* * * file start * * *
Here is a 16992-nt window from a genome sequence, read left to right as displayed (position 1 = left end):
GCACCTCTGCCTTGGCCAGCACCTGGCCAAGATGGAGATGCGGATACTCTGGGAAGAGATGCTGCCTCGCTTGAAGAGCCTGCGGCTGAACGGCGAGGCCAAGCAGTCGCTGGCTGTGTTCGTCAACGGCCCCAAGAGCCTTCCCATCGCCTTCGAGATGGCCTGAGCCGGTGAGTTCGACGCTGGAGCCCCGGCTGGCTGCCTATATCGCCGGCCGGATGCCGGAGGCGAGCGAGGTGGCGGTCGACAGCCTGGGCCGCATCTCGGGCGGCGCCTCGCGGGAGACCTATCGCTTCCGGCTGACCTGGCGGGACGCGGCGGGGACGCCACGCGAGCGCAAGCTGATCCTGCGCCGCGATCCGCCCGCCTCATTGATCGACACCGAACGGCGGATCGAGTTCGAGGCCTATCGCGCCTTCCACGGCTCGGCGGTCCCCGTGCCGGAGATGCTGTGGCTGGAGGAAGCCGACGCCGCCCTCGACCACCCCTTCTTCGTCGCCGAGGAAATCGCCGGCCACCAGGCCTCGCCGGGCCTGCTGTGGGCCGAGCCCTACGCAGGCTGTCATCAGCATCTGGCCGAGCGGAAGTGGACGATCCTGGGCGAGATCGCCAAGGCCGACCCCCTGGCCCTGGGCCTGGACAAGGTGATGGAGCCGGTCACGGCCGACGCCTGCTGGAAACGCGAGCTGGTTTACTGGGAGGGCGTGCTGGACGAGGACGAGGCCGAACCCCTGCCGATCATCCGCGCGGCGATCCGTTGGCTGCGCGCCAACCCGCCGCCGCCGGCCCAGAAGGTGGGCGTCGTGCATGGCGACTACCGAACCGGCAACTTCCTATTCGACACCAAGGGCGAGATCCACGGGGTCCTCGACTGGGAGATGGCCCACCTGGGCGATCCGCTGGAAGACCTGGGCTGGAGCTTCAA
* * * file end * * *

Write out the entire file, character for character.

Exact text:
Here is a 16992-nt window from a genome sequence, read left to right as displayed (position 1 = left end):
GCACCTCTGCCTTGGCCAGCACCTGGCCAAGATGGAGATGCGGATACTCTGGGAAGAGATGCTGCCTCGCTTGAAGAGCCTGCGGCTGAACGGCGAGGCCAAGCAGTCGCTGGCTGTGTTCGTCAACGGCCCCAAGAGCCTTCCCATCGCCTTCGAGATGGCCTGAGCCGGTGAGTTCGACGCTGGAGCCCCGGCTGGCTGCCTATATCGCCGGCCGGATGCCGGAGGCGAGCGAGGTGGCGGTCGACAGCCTGGGCCGCATCTCGGGCGGCGCCTCGCGGGAGACCTATCGCTTCCGGCTGACCTGGCGGGACGCGGCGGGGACGCCACGCGAGCGCAAGCTGATCCTGCGCCGCGATCCGCCCGCCTCATTGATCGACACCGAACGGCGGATCGAGTTCGAGGCCTATCGCGCCTTCCACGGCTCGGCGGTCCCCGTGCCGGAGATGCTGTGGCTGGAGGAAGCCGACGCCGCCCTCGACCACCCCTTCTTCGTCGCCGAGGAAATCGCCGGCCACCAGGCCTCGCCGGGCCTGCTGTGGGCCGAGCCCTACGCAGGCTGTCATCAGCATCTGGCCGAGCGGAAGTGGACGATCCTGGGCGAGATCGCCAAGGCCGACCCCCTGGCCCTGGGCCTGGACAAGGTGATGGAGCCGGTCACGGCCGACGCCTGCTGGAAACGCGAGCTGGTTTACTGGGAGGGCGTGCTGGACGAGGACGAGGCCGAACCCCTGCCGATCATCCGCGCGGCGATCCGTTGGCTGCGCGCCAACCCGCCGCCGCCGGCCCAGAAGGTGGGCGTCGTGCATGGCGACTACCGAACCGGCAACTTCCTATTCGACACCAAGGGCGAGATCCACGGGGTCCTCGACTGGGAGATGGCCCACCTGGGCGATCCGCTGGAAGACCTGGGCTGGAGCTTCAA